So where was I? Oh yes … the stairs, the climb up …
Climbing up out of that basement was one of the most painful things I have ever done, both literally and figuratively. For 11 days I had not moved. I had not sat up, let alone stood and moved my legs. With my big strong son for support I slowly made my way up and out of that damp empty basement. Should have been fairly easy right? WRONG!!!
The pain in my arms and legs was extreme, but not nearly so bad as the excruciating pain in my heart, in the deepest part of my soul, when I looked into the faces of my family for the first time in over a week. My daughter, slumped to the floor and supported by the wall behind her back, was silent but the tears streaming down her face shouted her fear and heartache louder than her voice ever could have. My son, after helping me onto my bed, leaned against the bedroom door frame and sobbed, his heaving shoulders evidence of his grief. My husband? Well, he was in the room too. He looked at me with an intense loathing such as I had never seen before. His exact words to me were, “You selfish bitch. Look what you have done to your kids. You’re disgusting!” He left the room. Yeah, it certainly was a hell of a climb up those stairs.
The damage my “retreat” to the basement had caused the family was obvious. But surely this would all be fixed? I would go see my doctor, tell her about “the basement” and she would quip “take two aspirin and call me in the morning”. I was young, healthy, athletic, active. Nothing could possibly be seriously the matter with me. You and I both know how horribly wrong I was.
“Clinical depression” she said, after a lengthy question and monosyllable answer period. Monosyllables on my part of course. Then she launched into a lengthy technical one sided discussion of what that meant in terms of “disease”, “medication”, “relapse”, “statistical recovery”. I had never been ill with anything more serious than the flu in my life. I was struggling to grasp the information I was being bombarded with. Don’t forget, this was in 2002. Let me give you the same information in today’s terms.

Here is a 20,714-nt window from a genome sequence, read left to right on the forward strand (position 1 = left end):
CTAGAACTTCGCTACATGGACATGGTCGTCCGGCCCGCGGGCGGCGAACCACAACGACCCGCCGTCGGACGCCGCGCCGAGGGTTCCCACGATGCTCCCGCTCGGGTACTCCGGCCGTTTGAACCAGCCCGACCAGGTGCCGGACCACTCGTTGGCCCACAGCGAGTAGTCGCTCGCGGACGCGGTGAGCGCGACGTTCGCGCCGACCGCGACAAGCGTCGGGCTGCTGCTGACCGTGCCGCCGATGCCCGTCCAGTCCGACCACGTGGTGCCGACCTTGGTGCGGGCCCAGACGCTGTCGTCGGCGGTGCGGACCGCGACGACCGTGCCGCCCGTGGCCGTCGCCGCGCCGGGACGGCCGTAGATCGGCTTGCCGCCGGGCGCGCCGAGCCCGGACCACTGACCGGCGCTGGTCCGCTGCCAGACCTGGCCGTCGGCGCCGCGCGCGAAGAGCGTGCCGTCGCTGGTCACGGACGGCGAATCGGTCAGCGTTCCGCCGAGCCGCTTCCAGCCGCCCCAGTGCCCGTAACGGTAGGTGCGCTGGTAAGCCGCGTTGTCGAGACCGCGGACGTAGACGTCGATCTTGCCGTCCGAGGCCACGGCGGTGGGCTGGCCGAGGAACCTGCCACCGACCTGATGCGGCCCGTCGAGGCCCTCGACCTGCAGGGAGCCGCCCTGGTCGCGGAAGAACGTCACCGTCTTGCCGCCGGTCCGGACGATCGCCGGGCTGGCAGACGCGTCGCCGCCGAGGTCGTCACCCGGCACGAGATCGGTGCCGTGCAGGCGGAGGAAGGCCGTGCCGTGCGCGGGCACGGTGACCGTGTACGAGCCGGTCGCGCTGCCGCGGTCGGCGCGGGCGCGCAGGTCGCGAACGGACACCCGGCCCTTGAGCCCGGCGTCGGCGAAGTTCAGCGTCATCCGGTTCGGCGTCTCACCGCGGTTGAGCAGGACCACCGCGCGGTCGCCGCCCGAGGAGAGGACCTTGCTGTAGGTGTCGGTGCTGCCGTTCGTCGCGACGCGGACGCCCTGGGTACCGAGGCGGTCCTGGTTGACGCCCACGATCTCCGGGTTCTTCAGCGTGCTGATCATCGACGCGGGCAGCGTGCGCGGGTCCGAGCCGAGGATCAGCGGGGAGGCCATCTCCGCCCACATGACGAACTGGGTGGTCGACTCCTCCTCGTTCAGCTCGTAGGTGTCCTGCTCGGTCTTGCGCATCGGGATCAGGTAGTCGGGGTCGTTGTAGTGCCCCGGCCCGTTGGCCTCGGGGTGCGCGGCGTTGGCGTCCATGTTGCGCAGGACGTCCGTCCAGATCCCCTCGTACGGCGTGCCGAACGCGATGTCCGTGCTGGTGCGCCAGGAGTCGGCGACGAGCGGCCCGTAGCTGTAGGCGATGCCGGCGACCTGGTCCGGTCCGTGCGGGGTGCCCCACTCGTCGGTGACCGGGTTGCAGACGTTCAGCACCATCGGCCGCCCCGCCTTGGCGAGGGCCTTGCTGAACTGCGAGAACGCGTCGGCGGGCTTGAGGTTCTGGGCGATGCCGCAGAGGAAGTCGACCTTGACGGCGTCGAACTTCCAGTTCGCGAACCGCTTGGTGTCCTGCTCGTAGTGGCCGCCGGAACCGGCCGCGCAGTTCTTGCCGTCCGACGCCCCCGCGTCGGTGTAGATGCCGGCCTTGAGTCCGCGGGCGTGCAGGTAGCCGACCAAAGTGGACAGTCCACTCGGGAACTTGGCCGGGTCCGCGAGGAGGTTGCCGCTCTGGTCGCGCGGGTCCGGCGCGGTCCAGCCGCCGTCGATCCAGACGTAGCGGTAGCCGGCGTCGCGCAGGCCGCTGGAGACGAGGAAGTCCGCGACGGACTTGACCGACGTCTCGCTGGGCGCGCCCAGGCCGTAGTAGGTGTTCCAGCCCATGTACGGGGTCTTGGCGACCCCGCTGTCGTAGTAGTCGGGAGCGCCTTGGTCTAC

According to Health Statistics Division Health Canada 2016, the three leading illnesses diagnosed in Canada last year were breast cancer, prostate cancer and you guessed it … mental illness. But consider these numbers …prostate cancer diagnosis made up 11% of the population, breast cancer was diagnosed in 13% of the population while a whopping 20% of leading diagnosis in the Canadian population was for mental illness. When we think of leading illnesses, cancers, heart disease and stroke most often come to mind. We even visualize yellow daffodils, pink ribbons and red hearts almost as easily as we visualize our own living rooms. Do you know that mental health awareness has it’s own ribbon? Do you know what colour it is? If you look around my site, and you don’t have to look hard, I think you will figure it out. Do you know that mental illness also has it’s own colour? Here’s a hint … my choice of the background colour for my site wasn’t an accident.
So now, thinking back to that climb, I had to look a long way up to see the light bulb. I had to look all the way up to the top of the stats because guess what? Congratulations were in order. I had made it all the way to the top of the heap.
I’m going to leave you all with a bit of a challenge. It starts with first identifying what type of mental illness you are struggling with. Of course, a doctor’s diagnosis would help here but a little self help and research can go along way to building a support network, which, after all, is what we all hope for. Here are some to consider:
- Bi Polar Disorder
- Post Traumatic Stress Disorder
- Anxiety Disorder
- Eating Disorders
- Clinical Depression
Unfortunately the list goes on. Raising awareness of these mental illnesses and working to remove the stigmas that surround them is just one of the many things we can do as a community to help ourselves.
Back to my challenge … identify what illness you or your loved one are battling, go to the clip art link below (no worries, I scanned it, it’s clean) and find your ribbon. Take a step toward raising mental awareness by copying it to your site. I would love for you to leave a comment here telling me what your particular illness is and what your ribbon colour is … let’s start talking about it! I look forward to reading your comments :))